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Mr. Potato Head brand goes gender-neutral, dropping "Mr." title

In an effort to promote inclusivity, the iconic Mr. Potato Head brand is going gender-neutral, dropping the "Mr." title in favor of a more "modern" look. But the brand sparked confusion on social media when it made the announcement, and now fans are asking — are the characters Mr. and Mrs. Potato Head no more? 

Hasbro announced Thursday that it would be dropping the "Mr." title from the brand's name "to better reflect the full line." It said that an upcoming playset will not feature Mr. and Mrs. designations, allowing kids to create their own potato families with two moms or two dads, a "celebration of the many faces of families."  

"Potato Head has provided endless creative possibilities to our preschoolers for almost 70 years and will continue to do so," Hasbro said. "The possibilities to create your own families are endless with mixing and mashing all the parts and pieces."

But later in the day, Hasbro clarified that the characters themselves will still feature the gendered titles — just less prominently. The brand itself will not. 

"Hold that Tot — your main spud, MR. POTATO HEAD isn't going anywhere!" the company tweeted, following some confusion on social media. "While it was announced today that the POTATO HEAD brand name & logo are dropping the 'MR.' I yam proud to confirm that MR. & MRS. POTATO HEAD aren't going anywhere and will remain MR. & MRS. POTATO HEAD."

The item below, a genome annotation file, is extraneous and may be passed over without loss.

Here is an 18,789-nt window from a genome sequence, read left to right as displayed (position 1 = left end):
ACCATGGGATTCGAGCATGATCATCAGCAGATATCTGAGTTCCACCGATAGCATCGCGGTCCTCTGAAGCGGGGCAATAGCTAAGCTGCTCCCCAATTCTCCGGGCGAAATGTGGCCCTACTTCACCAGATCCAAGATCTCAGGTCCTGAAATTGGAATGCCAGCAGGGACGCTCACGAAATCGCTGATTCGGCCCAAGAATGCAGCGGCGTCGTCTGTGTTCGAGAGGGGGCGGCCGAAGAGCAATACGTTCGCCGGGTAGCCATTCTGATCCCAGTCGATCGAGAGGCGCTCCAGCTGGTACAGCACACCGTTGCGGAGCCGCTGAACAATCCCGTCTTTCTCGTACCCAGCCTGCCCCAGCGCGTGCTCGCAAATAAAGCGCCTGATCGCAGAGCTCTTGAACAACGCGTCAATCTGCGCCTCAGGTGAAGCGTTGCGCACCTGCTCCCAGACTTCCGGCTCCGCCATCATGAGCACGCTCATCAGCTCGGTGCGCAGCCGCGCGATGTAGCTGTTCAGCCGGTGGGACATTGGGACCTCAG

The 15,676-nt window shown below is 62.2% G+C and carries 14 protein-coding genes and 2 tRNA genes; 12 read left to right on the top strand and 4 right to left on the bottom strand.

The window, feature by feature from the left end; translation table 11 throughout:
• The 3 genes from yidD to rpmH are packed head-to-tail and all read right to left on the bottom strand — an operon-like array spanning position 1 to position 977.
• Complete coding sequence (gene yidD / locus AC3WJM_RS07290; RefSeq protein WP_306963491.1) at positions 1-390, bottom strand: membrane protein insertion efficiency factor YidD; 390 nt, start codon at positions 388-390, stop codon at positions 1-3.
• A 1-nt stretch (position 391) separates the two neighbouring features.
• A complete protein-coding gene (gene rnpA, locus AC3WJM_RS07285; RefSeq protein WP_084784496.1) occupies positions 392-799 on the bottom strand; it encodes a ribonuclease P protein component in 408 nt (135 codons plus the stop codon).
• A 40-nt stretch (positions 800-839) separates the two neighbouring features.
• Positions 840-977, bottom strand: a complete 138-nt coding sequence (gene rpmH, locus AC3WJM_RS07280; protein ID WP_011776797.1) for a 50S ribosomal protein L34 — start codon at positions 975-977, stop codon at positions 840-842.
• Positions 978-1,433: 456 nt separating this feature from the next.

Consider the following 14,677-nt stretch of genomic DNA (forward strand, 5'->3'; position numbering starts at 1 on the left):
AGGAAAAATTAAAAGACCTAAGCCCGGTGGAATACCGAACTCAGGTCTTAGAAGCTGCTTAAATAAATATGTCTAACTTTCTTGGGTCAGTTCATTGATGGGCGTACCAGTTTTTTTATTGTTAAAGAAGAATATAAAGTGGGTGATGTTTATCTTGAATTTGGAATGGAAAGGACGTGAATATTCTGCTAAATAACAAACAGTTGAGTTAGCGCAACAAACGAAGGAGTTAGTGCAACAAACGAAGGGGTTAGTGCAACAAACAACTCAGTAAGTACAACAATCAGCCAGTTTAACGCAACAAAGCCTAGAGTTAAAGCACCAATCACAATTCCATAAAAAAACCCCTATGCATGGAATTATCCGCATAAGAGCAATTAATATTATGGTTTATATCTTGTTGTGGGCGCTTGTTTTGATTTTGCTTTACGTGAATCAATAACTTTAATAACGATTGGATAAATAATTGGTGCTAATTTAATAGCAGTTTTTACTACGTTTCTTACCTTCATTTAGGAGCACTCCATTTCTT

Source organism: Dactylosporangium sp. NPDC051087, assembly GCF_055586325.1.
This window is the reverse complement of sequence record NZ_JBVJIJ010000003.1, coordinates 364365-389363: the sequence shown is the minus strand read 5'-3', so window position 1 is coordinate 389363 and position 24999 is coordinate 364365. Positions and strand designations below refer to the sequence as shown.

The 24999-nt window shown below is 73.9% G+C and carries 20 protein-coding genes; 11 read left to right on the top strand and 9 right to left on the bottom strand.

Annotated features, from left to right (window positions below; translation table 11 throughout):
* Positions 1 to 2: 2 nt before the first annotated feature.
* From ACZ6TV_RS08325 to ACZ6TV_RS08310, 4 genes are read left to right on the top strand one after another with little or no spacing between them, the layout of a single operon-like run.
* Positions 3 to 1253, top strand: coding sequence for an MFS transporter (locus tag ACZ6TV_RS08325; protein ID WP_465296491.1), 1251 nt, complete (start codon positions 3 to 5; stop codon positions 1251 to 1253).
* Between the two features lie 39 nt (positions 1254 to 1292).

The toy first launched 70 years ago — when kids had to supply their own actual potato to play with. In recent years, a number of brands have made an effort to be more inclusive, including Barbie and American Girl Doll. 

GLAAD, an LGBTQ advocacy organization, praised the change, calling it part of "a larger movement towards greater diversity and inclusion in toys and media aimed at kids."

In a statement to The Associated Press, Rich Ferraro, GLAAD's chief communications officer, said, "Hasbro is helping kids to simply see toys as toys, which encourages them to be their authentic selves outside of the pressures of traditional gender norms."

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